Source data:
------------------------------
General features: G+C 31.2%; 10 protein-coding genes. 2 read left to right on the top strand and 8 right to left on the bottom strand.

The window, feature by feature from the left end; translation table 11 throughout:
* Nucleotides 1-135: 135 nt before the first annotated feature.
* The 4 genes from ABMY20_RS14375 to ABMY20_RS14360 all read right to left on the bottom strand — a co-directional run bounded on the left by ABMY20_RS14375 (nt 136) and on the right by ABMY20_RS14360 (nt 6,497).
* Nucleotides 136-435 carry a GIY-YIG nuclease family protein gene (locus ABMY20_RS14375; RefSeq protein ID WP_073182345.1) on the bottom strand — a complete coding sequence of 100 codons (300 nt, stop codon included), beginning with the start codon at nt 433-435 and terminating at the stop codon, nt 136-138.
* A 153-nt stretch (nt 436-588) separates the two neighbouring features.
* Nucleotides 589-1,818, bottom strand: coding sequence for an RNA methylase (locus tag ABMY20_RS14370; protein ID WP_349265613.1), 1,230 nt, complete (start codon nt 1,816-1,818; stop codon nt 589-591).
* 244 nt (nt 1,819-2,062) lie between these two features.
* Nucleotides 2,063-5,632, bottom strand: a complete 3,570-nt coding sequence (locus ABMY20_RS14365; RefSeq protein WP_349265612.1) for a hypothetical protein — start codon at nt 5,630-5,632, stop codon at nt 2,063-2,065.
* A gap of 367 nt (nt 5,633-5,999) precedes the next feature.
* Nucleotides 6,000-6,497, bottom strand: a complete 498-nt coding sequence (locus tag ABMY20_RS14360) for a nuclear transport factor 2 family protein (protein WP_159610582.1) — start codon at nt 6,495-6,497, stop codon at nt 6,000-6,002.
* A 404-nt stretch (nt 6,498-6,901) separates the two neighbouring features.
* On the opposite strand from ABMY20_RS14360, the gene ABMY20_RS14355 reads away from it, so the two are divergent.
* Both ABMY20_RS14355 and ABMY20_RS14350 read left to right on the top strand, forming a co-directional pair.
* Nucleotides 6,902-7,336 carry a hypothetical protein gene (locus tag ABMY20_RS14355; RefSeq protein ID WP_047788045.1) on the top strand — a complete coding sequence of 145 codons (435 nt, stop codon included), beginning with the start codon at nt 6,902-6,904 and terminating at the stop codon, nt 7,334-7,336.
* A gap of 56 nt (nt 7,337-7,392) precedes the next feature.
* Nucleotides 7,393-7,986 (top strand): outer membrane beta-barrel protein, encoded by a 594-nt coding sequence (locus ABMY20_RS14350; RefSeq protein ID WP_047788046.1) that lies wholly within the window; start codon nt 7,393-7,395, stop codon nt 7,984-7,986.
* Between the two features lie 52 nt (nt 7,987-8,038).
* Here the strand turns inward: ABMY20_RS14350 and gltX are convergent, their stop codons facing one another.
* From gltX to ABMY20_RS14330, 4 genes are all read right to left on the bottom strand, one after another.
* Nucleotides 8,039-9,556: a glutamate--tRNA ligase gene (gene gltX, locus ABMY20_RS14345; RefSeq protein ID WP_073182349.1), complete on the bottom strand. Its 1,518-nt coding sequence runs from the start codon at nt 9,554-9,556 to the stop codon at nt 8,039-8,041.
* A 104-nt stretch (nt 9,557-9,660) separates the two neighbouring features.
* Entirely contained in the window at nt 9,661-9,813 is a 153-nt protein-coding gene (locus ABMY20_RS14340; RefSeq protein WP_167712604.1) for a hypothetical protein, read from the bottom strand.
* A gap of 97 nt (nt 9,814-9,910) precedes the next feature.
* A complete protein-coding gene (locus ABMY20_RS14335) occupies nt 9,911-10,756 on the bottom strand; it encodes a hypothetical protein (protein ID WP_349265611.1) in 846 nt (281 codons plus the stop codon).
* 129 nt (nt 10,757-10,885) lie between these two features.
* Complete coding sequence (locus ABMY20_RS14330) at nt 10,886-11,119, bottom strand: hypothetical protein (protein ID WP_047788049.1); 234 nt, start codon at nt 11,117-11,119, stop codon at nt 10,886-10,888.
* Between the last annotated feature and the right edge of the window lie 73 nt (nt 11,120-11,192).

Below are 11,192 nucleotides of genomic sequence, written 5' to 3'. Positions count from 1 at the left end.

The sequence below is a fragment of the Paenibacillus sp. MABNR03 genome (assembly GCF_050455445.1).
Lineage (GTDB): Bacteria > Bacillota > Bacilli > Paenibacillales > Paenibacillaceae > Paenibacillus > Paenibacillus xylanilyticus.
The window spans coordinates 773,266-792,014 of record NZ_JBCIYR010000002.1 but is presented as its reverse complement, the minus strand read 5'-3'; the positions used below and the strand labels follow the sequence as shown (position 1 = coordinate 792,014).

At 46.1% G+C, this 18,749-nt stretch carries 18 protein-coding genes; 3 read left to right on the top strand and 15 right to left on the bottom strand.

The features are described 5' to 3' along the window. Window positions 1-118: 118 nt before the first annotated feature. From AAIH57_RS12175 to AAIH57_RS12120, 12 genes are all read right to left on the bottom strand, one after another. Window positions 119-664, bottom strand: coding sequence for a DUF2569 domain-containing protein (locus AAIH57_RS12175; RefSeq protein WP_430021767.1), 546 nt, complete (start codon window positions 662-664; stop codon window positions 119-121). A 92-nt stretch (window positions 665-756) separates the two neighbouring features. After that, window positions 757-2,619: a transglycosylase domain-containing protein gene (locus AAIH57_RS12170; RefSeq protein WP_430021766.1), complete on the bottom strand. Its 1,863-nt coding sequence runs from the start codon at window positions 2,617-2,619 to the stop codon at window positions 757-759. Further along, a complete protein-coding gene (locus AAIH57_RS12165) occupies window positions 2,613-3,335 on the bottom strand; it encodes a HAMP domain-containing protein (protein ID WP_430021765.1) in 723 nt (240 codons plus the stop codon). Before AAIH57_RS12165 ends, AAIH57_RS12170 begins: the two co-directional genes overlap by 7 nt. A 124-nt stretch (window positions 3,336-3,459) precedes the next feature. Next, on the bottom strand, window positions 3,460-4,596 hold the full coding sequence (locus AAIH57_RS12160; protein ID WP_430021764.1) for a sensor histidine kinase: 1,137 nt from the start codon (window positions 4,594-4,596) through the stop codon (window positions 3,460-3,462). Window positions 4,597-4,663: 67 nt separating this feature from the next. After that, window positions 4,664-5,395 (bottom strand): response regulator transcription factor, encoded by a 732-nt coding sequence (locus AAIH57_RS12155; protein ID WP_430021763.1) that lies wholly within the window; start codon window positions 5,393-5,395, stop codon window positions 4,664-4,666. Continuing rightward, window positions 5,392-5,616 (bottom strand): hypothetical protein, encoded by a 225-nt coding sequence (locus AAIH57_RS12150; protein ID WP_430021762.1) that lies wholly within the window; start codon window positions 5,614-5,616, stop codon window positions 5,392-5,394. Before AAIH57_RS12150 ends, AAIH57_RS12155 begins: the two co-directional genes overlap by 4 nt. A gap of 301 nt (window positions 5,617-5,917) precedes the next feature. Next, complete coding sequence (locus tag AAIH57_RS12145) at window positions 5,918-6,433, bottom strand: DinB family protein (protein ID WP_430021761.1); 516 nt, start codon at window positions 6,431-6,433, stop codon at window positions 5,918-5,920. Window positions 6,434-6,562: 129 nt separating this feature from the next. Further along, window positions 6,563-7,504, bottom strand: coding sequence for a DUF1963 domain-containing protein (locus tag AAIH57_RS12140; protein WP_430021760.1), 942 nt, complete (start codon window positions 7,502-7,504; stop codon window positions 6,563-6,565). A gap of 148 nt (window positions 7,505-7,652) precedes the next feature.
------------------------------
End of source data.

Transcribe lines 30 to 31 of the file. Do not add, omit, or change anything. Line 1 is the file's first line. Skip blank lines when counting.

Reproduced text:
The sequence below is a fragment of the Paenibacillus sp. MABNR03 genome (assembly GCF_050455445.1).
Lineage (GTDB): Bacteria > Bacillota > Bacilli > Paenibacillales > Paenibacillaceae > Paenibacillus > Paenibacillus xylanilyticus.